Bumpy road ahead?

Newton Mearns locals claim they have been ignored by the council as plans to bring back unpopular speed cushions are now imminent.

Months after the removal of the traffic calming measures, four sets of speed cushions, along with two new electronic speed signs, are set to return to Firwood Road.

An East Renfrewshire council spokesman said: “We believe that these measures will allow Firwood Road, and all of its road users, to function in a manner that is safe for its residents and sympathetic to all other regular users.

“The reduced number of speed cushions will be sympathetically placed to avoid conflict with driveways and positioned remote from properties.

“The cushion will be reduced in width and height to ensure speed reduction is maintained whilst balancing the impact on vehicles driving over them”.

But Newton Mearns south councillor Jim Swift (Conservative) thinks this decision is a “recipe for accidents”, as it will push traffic to other roads such as Sandringham Avenue, where Belmont House school is located.

“Drivers will take the path of least resistance onto residential routes. It’s not solving a problem, it’s just displacing a problem.

“The community has been consulted only because they have an obligation to do so. It is clear the public don’t want these speed bumps .

“Not listening seems to be a symptom of this administration and it is reminiscent of the past administration’s unwillingness to listen and engage with the public during the MIR consultation”.

Mearns community councillor Bryson McNeil thinks the wishes of the community have been disregarded.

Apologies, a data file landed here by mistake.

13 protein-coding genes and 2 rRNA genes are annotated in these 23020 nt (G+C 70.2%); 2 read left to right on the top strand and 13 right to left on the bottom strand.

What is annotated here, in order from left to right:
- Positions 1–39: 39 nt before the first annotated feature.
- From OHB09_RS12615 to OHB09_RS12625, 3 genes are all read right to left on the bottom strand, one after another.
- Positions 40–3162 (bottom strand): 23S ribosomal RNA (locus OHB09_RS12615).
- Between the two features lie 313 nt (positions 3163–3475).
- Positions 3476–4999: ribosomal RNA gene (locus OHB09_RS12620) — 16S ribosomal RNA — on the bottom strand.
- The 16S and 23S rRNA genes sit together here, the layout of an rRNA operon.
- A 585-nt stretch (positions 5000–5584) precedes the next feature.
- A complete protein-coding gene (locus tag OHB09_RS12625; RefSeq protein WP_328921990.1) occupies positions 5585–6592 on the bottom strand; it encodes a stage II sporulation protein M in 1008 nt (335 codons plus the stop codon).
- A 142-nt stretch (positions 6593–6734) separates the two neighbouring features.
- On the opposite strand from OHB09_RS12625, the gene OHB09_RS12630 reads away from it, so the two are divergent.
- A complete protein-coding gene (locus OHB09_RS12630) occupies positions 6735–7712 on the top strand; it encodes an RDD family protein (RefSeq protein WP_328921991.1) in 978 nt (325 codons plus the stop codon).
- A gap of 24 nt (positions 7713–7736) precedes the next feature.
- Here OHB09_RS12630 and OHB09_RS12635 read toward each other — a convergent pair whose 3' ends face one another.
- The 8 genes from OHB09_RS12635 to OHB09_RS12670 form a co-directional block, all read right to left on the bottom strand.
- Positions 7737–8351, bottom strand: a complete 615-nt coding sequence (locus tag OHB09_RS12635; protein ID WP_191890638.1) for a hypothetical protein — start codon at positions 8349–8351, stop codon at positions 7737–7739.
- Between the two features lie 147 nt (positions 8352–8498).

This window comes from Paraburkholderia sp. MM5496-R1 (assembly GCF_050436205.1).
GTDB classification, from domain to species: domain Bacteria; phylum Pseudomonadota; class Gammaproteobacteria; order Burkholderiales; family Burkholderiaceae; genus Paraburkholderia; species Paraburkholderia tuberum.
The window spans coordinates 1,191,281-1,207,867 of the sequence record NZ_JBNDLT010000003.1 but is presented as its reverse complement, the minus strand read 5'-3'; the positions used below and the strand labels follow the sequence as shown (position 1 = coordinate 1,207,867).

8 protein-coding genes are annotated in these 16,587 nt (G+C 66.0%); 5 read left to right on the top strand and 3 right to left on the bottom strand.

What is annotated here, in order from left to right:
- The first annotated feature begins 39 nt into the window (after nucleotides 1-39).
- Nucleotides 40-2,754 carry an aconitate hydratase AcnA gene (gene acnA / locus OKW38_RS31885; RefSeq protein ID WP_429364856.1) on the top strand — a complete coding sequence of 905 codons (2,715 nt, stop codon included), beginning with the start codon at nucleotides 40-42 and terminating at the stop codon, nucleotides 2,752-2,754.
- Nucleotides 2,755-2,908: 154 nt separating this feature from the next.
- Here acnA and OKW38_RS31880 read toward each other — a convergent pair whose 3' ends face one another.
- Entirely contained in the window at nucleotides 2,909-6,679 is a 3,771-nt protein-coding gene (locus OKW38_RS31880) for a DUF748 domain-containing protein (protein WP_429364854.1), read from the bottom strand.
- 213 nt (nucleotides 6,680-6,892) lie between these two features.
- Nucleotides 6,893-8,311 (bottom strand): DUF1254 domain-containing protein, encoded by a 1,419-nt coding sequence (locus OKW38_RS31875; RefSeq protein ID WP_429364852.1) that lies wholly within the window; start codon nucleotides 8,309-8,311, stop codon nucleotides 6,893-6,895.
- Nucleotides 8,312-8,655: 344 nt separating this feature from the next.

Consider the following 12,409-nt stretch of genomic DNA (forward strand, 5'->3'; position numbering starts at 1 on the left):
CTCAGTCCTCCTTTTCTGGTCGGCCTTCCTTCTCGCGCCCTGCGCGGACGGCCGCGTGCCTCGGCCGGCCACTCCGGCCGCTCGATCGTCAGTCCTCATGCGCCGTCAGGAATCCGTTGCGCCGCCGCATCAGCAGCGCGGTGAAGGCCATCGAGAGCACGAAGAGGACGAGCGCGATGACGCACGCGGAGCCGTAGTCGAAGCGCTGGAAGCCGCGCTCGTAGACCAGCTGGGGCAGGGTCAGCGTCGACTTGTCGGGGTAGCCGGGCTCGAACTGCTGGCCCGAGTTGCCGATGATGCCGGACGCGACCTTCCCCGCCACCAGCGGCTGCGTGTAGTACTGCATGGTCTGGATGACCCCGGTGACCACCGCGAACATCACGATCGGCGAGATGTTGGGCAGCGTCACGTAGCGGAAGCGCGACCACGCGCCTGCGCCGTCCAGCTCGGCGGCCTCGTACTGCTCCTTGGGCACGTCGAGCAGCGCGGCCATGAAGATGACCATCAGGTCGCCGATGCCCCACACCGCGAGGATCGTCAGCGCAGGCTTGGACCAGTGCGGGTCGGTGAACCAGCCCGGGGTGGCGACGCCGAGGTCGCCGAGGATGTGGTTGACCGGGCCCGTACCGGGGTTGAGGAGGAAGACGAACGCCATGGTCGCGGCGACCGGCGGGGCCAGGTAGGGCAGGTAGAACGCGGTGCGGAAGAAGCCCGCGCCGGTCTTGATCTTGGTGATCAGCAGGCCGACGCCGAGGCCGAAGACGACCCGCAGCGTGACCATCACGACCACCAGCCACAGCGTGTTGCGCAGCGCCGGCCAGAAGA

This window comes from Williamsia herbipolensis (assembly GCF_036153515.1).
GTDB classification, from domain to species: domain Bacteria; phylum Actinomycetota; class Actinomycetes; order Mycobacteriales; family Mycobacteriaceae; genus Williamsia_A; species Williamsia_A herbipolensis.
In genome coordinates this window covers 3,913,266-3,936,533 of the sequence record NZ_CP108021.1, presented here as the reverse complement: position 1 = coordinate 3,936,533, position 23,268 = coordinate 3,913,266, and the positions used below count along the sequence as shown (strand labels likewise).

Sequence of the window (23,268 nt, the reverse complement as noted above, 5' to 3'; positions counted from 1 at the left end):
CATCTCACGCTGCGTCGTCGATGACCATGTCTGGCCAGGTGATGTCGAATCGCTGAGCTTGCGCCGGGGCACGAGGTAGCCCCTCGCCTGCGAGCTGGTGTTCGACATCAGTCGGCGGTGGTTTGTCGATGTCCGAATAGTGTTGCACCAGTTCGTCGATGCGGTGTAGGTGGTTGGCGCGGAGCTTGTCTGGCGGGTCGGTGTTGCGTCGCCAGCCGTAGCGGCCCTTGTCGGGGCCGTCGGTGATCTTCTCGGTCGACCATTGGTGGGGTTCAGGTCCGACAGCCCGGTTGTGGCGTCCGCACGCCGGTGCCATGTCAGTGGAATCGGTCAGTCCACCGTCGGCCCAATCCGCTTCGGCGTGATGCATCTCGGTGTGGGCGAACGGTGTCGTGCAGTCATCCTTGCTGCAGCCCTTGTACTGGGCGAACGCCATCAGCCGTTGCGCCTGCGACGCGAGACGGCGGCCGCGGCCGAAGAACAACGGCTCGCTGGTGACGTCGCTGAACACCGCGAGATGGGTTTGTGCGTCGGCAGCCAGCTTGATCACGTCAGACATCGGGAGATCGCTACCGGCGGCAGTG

He said: “Reinstalling traffic cushions is against the forcibly expressed opposition of local residents and the local community council.

“The council carried out a statutory consultation the results of which they ignored.

“The roads department is the sole arbiter of what is best for the community and residents desires are of no consequence.

“Despite numerous objections from residents and suggestions that alternative speed calming and less expensive options should be examined and the wider community should be consulted the council has persisted with their plan”.

Labour councillor Ian McAlpine, who originally supported the removal of traffic calming measures on Firwood Road, now insists their return is “the fault of drivers”.

“The evidence shows people were speeding: some were recorded travelling as high as 60 miles per hour on the road”, said Mr McAlpine.

“Not putting up any speed bumps would be untenable.

“There would have been no need for them if people had stuck to the speed limits but it is a major problem.

“I do accept the risk that traffic may go elsewhere but first of all we have to try something to stop speeding on Firwood Road”.